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Rathfinny Blanc de Noir, an English rose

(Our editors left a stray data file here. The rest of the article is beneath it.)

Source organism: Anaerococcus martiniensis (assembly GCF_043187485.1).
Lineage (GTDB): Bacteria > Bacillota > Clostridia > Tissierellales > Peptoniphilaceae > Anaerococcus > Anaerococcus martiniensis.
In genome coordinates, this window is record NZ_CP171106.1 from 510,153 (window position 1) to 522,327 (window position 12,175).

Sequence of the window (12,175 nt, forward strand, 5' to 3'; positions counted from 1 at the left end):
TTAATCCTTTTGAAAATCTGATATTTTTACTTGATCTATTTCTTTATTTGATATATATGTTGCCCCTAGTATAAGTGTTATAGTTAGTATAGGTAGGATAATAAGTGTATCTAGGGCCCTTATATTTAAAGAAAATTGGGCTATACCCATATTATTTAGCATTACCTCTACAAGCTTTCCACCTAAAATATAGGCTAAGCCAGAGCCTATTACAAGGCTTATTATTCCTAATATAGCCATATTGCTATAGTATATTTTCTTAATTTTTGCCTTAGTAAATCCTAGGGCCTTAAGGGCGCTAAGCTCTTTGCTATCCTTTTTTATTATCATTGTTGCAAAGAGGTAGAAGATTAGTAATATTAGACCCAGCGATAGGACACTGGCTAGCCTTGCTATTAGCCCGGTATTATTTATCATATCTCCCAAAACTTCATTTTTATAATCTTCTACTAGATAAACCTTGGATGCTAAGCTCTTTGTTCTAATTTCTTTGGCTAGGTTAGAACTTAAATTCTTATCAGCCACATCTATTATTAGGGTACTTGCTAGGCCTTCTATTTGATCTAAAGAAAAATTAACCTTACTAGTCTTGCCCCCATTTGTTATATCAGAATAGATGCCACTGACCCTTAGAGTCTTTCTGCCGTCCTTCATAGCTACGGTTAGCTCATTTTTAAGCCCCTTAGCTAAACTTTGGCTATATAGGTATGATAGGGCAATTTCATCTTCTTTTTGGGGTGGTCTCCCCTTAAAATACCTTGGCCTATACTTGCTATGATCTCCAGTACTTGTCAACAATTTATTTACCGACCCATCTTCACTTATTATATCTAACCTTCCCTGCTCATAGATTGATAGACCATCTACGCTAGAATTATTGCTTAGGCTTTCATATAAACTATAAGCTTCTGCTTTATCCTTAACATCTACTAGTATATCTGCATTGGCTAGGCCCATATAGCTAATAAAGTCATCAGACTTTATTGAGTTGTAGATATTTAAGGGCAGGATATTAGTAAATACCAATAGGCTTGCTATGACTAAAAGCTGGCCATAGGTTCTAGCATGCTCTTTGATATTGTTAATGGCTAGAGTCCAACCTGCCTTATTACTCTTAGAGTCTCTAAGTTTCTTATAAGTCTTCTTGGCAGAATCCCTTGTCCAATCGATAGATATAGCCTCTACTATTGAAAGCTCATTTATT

Introducing my absolute favourite English sparkling wine, the Rathfinny Blanc de Noirs, Vintage 2016, £42.99 per bottle – a wine that looks set to become one of this country’s true icons. And this, their second only vintage! Who, you might well ask, is the genius behind it? The answer, in short, is Mark and Sarah Driver, former hedge fund manager and solicitor, respectively. They had a dream, and employed both a Champagne winemaker, and a Kiwi viticulturist, to help them bring it to fruition.    Rathfinny Wine Estate`s first plantings were in 2012, expanding quickly to around 90 hectares of vines on Sussex`s South Downs, stretching roughly between Brighton and Eastbourne.  The plan is to grow it to 140 hectares, making it one of England`s most significant vineyards. Quality wine production is their paramount aim, growing Champagne grapes on chalk, with their Blanc de Noir leading the march. Produced from 65% Pinot Noir and 35% Pinot Meunier grapes, it is made in the manner of Champagne, using the traditional bottle method of fermentation with 36 months maturation on the lees. The date the 2016 vintage was disgorged was timely, just before Covid hit, on 23.01.2020. This is the moment the lees were ejected, having accumulated in the neck of the bottles. The bottles were subsequently topped up with a 3g/l sweet wine liqueur called `Dosage` and the Champagne cork stoppered. After a further resting period, the wine now limpid and the bubbles returned to saturation, labelling and boxing-up were carried out, and the Sussex sparkling wine was ready for release. We opened a bottle last weekend. It is the most beautiful golden-rose colour, its effervescence a steady stream of tiny bubbles. Aromas and flavours revealed themselves gradually in the glass, of strawberry, raspberry, red apple, pink grapefruit, and toasted almonds. Oh joy! We had it with Paella, but the owners have recommended you enjoy it with duck rillettes, or rare-cooked venison steaks. It`s also said to be rich enough to accommodate the hot and sticky notes of Vietnamese Caramel Pork. 

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